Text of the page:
typodupeerror

## Comment Re:poorly researched article, if at all (Score 1)480480

And it took only actually watching the video to note that it reads -45.9ft when it hits the ground, so if that is to be taken seriously (assuming it isn't damaged), the take-off point was about 45ft higher than the house, and true altitude above ground was over 300ft at the point it was shot.

## Comment Re:Might want to reconsider paying the fine... (Score 1)480480

It is a toy and not an aircraft.

The categories are not mutually exclusive; whether something is or is not a toy has no relevance to the question of whether it is or is not an aircraft. You think the law doesn't apply, the FAA says it does, the courts will have to decide.

## Comment Re:80 versus 200 with no points of reference (Score 2)480480

200 feet is still pretty close.

Yes, but if I shoot someone's car who parked is on the street 200 ft outside my property and assert it was my right because he was parked "too close" to my property, the law is not going to consider "pretty close" to be close enough.

Airspace in general is the public domain. At what point it above your property it becomes yours is a legal grey area.

## Comment Re:Why does his telemetry show ground being -46ft? (Score 1)480480

So when it hits the ground, telemetry shows -45.9ft which means he was actually over the neighbor's house at 154ft and not the 200ft he claims.

You fail basic math; the difference between 200 and -45.9 is 245.9.

Also, it was well over 200ft at the start. I didn't go frame by frame, but I did manage to pause at very close to the right point and it appears to read 262ft when shot. That would suggest a fall of over 300ft if the -45ft at the end is taken seriously, but I suspect it might just be damaged at that point...

## Comment Re:During Pluto's day - how light is it? (Score 3, Informative)6363

I would be much more interested in seeing how day on the planet Pluto compares to night with moonlight on planet earth.

The sun on Pluto is about 100 times brighter than a full moon on Earth.

## Comment Re:Government knows best... (Score 1)432432

I don't want government restricting options available to me, or restricting those that would provide those options to me.

As a more liberty-minded individual, I don't want anyone restricting me in that manner, be they governments, corporations, "market forces" or whatever, and I understand that regulations are necessary to insure freedom in the market (a truly free market is as free as any anarchy, which is to say, not free at all -- laws and regulations are what protect the freedom of individuals).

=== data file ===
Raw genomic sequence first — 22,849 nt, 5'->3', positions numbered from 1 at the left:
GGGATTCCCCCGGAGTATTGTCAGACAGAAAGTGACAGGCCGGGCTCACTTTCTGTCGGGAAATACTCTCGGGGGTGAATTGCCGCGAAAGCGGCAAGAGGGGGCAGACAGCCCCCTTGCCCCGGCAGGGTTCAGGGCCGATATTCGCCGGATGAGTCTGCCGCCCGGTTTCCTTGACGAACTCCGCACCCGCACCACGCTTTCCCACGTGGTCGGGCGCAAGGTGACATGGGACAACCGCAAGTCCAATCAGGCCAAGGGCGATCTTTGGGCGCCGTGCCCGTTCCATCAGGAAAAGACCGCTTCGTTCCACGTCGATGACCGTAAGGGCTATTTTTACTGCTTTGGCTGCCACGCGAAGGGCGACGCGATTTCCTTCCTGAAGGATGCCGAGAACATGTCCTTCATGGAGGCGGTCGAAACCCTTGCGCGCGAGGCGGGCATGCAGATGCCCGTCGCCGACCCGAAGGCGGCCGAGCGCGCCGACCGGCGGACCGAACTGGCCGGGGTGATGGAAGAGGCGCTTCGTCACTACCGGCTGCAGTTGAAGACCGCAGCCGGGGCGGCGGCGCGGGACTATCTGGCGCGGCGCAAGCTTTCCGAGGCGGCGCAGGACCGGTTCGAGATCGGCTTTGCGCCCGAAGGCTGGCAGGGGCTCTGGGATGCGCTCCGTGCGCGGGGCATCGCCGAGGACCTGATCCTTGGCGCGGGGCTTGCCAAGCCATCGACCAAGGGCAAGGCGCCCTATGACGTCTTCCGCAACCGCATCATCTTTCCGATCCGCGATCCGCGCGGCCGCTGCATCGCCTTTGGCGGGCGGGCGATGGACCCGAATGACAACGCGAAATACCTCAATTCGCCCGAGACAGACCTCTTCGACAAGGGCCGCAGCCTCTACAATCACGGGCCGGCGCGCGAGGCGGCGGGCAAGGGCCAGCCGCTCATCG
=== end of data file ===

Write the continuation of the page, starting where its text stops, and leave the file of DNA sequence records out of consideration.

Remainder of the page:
## Comment Re:Aspartame not harmful? (Score 1)630630

Aspartame gives me severe, crippling migraines.

Are you using caffeine-free soda to test this? Just making sure; headaches are also a symptom of caffeine withdrawl.

## Comment Re:What is wrong with SCTP and DCCP? (Score 1)8484

...and good for that. Bad standards arise from committees sitting around spit-balling ideas. Good standards come from committees blessing existing practices already proven in the field. Maybe you smooth out a rough spot or two, but ultimately it ought to look for the most part like what's already out there working well. "Not in scope" was precisely the right response for most of the junk people wanted to throw into HTTP/2.0. Alas, it does give people who didn't their favorite feature thrown in ample opportunity to whine. Kamp's whining has the wonderful virtue of being amusingly self-contradictory. "History has shown overwhelmingly that if you want to change the world for the better, you should deliver good tools for making it better, not policies for making it better." Exactly. Trying to improve the world by setting policy via IETF standards, though, is exactly what the IETF did not do in this case, by not adding those things he thinks should be used as a matter of course, and that's what's making Kamp so mad.

## Comment Re:OMG america is stupid (Score 1)181181

You say that now, but when someone starts making kits to build trebuchets into the back of pick-up trucks...

## Comment Re:definitions (Score 1)181181

Surprisingly, considering all the crazy "experiments" we tried as kids, nobody ever got hurt. Though there were some pretty close calls.

inorite? When I think back on it, I'm utterly amazed to have survived childhood.

## Comment Legality... (Score 2)181181

Chris Byars, CEO of Ion Productions, the company behind the XM42, told me: "It is legal where there are no laws or codes written against such a device."

Incoming legislation in 3... 2... 1...

## Comment Re:I'd put a 'may' there (Score 2)4242

Snort. Because the democrats who dominated congress up to now have done sooo well at eliminating graft & pork. Hell, we can barely remember what those are thanks to the wonderful dems taking care of all that is wrong in the world and sprinkling fairy dust in our morning cereal...

Find a new axe to grind, your old one is worn out.

Pot, meet kettle.

The difference here, of course, is that neither side refrains from indulging in fatty pork products, but only one of them is claiming government spending is bad while doing so.

## Comment Re:GCHQ Does Something Retarded (Score 1)6868

Buy a single damn video card. [...] That's likely why he thinks it's retarded... it doesn't solve any problems that aren't better solved by other solutions.

I'm not seeing how a single video card will help solve the problem of teaching how to build a cluster out of multiple networked computers. Nor would it look nearly as cool, which is directly relevant to the purpose of (to quote TFA) "getting children interested in science and engineering". It sounds like what GCHQ came up with succeeds much better at achieving the goals in question.

Money is the root of all evil, and man needs roots.

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